Thursday's edition of the daily Lidove Noviny carries fresh statistics revealing how Czechs spend their money. An average Czech family spends about 20 percent of their monthly expenditures on food, with accommodation payments in second place. But only 0.5 percent is spent on education. From these statistics, it would appear that education is not a high priority for the Czechs. Lucie Krupickova spoke to economic analyst Jan Sykora of Wood & Company, and asked him for his opinion on these results:
"Any statistics could be interpreted many different ways. I think this one certainly shouldn't be seen as anything alarming or shocking. It reflects not only the quality of education offered by the Czech education system, but at the same time the fact that it's for free. In any developed countries the best schools, primarily the Anglo-Saxon world, when you look at Ivy League schools or the most prestigious schools, they all charge tuition fees. So I think what this statistics captures is the amount of money people would pay for private schools from primary level up to high school level, plus probably some sort of a private educational courses."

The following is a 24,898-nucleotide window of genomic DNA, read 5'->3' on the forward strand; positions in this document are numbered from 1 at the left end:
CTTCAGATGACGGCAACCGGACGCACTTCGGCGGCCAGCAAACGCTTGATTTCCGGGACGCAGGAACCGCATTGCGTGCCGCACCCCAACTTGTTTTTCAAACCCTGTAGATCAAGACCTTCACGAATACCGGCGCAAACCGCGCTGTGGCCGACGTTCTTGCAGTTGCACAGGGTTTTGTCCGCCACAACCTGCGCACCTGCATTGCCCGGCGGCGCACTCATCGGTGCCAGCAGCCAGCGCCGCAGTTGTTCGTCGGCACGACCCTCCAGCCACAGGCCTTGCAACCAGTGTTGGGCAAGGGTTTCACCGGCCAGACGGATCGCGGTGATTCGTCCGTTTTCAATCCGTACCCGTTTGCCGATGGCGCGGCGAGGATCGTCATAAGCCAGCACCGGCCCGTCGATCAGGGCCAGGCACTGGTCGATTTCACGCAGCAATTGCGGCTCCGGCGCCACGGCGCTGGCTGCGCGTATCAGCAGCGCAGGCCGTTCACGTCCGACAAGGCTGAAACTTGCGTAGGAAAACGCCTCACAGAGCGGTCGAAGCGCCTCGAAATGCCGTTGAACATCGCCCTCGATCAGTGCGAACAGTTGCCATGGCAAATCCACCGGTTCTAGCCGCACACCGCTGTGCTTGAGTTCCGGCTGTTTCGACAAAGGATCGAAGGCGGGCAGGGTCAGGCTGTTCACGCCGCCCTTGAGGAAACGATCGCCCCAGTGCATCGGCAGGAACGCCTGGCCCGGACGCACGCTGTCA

So, do in your opinion Czechs spend much time and effort on education as people in other developed countries?
"The only way how we can measure whether Czechs are investing into education is to look at how much time an average Czech would invest into education or educating himself or herself. I think on that level Czechs would probably be very similar to any Western European nation. The only difference you can ask is what is the efficiency of the educational system. I think the best way to measure such a statistics you would need to measure not only by the absolute amount, which I think the statistics probably did, but you would need to make it really relevant. You would need to compare it to other countries and there to put all the things on a common denominator, you'd probably need to use not the exchange rate, but the purchasing power, a parity, and convert the currency to a sort of same level. And then you'll still see some discrepancies primarily in housing, where obviously in the Czech Republic the rents are still regulated by the government. So I think there's the big discrepancy."
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